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Book Of Boba Fett: The Volume Helped Emily Swallow Feel The Armorer's Isolation

While "The Mandalorian" continues to propel "Star Wars" into the future, Disney+ allows Lucasfilm to explore corners of a galaxy far, far away that they never could before. "The Book of Boba Fett" bridged the gap between Mando seasons, with many "Mandalorian" characters reprising their roles.

However, when "Boba Fett" dropped in late 2021, it had been nearly two years since audiences last saw "The Mandalorian," so many actors had to get back into the headspace of their characters. Emily Swallow, who plays the Armorer across the "Star Wars" shows, credits Lucasfilm's use of the Volume for helping her return to the character's isolation. "Working on the Volume is a game changer in the best possible way," the actress told StarWars.com. "When I first stepped onto the set, it took my breath away. The vastness of the sky and the isolation of this place that the Armorer had staked out really struck me. I got a glimpse of how lonely existence must be for this group of people who have to live in constant hiding."

Lucasfilm popularized the Volume technology on "The Mandalorian," which quickly gained praise for its realistic backdrops. When fans watch the show, they wouldn't even realize that the series films certain outdoor scenes in an enclosed studio, showcasing the impressive filmmaking technology.

What is the Volume?

The Volume is the name for the soundstage that utilizes StageCraft technology for visual effects. Imagine a massive LED TV that wraps around the entire stage, allowing actors to feel fully immersed in the worlds their characters are in. Industrial Light & Magic created the technology for "The Mandalorian" after exploring its use on another Jon Favreau project, "The Lion King." "Jon Favreau found the breakthrough that George [Lucas] was always looking for when he first explored the idea of a live-action TV show," visual effects supervisor Richard Bluff said, praising the filmmaker for implementing the ground-breaking tech on "The Mandalorian."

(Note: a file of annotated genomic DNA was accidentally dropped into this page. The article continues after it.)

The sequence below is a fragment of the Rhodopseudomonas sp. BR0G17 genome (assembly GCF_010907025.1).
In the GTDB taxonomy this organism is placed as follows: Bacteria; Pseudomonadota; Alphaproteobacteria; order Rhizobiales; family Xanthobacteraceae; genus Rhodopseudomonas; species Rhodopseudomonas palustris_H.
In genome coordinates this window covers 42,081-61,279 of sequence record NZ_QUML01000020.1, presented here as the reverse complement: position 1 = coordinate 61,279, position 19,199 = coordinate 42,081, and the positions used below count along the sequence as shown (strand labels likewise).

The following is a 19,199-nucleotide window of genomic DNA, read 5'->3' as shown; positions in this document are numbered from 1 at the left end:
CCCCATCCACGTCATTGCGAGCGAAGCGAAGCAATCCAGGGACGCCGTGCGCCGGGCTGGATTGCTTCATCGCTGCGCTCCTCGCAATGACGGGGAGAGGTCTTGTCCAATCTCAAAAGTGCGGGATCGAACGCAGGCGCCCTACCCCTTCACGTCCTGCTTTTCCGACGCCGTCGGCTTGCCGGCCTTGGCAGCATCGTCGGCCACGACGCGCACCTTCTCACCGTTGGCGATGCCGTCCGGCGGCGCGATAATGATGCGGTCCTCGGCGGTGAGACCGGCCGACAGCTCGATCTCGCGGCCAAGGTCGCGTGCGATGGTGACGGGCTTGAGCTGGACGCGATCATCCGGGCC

StageCraft's huge LED walls remove the need for a green screen and eliminate actors having to imagine what image the post-production crew would implement onto the green screen. Instead, it allows everyone involved in the production to fully grasp the scene's setting. The technology revolutionized filmmaking, and the first-ever live-action "Star Wars" TV show gave it the biggest stage possible to introduce it to the industry.

If Emily Swallow's comments weren't enough to convince fans of the potential that StageCraft and the Volume hold, countless TV shows and films have since adopted the visual effects technology. Of course, every live-action "Star Wars" project post-"Mandalorian" used it, but other projects like "1899," "The Batman," and "Ant-Man and the Wasp: Quantumania" implemented it into their productions.